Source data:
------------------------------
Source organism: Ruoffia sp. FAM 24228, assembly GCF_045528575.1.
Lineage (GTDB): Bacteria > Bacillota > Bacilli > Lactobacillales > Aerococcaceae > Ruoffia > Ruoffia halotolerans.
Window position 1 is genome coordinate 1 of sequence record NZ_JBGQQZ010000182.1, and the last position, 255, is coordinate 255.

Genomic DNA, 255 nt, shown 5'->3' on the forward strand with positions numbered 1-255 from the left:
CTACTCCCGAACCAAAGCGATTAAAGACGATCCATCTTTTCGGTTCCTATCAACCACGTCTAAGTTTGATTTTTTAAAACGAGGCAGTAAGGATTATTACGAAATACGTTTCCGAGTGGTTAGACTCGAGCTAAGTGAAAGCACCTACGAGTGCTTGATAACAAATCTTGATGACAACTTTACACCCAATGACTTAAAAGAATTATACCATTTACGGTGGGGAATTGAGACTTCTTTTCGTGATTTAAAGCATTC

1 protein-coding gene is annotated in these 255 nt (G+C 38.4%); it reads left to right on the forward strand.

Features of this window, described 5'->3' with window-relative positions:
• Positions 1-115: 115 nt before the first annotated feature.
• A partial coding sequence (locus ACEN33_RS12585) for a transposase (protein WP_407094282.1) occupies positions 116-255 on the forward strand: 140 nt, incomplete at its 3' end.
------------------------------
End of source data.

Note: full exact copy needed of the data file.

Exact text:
Source organism: Ruoffia sp. FAM 24228, assembly GCF_045528575.1.
Lineage (GTDB): Bacteria > Bacillota > Bacilli > Lactobacillales > Aerococcaceae > Ruoffia > Ruoffia halotolerans.
Window position 1 is genome coordinate 1 of sequence record NZ_JBGQQZ010000182.1, and the last position, 255, is coordinate 255.

Genomic DNA, 255 nt, shown 5'->3' on the forward strand with positions numbered 1-255 from the left:
CTACTCCCGAACCAAAGCGATTAAAGACGATCCATCTTTTCGGTTCCTATCAACCACGTCTAAGTTTGATTTTTTAAAACGAGGCAGTAAGGATTATTACGAAATACGTTTCCGAGTGGTTAGACTCGAGCTAAGTGAAAGCACCTACGAGTGCTTGATAACAAATCTTGATGACAACTTTACACCCAATGACTTAAAAGAATTATACCATTTACGGTGGGGAATTGAGACTTCTTTTCGTGATTTAAAGCATTC

1 protein-coding gene is annotated in these 255 nt (G+C 38.4%); it reads left to right on the forward strand.

Features of this window, described 5'->3' with window-relative positions:
• Positions 1-115: 115 nt before the first annotated feature.
• A partial coding sequence (locus ACEN33_RS12585) for a transposase (protein WP_407094282.1) occupies positions 116-255 on the forward strand: 140 nt, incomplete at its 3' end.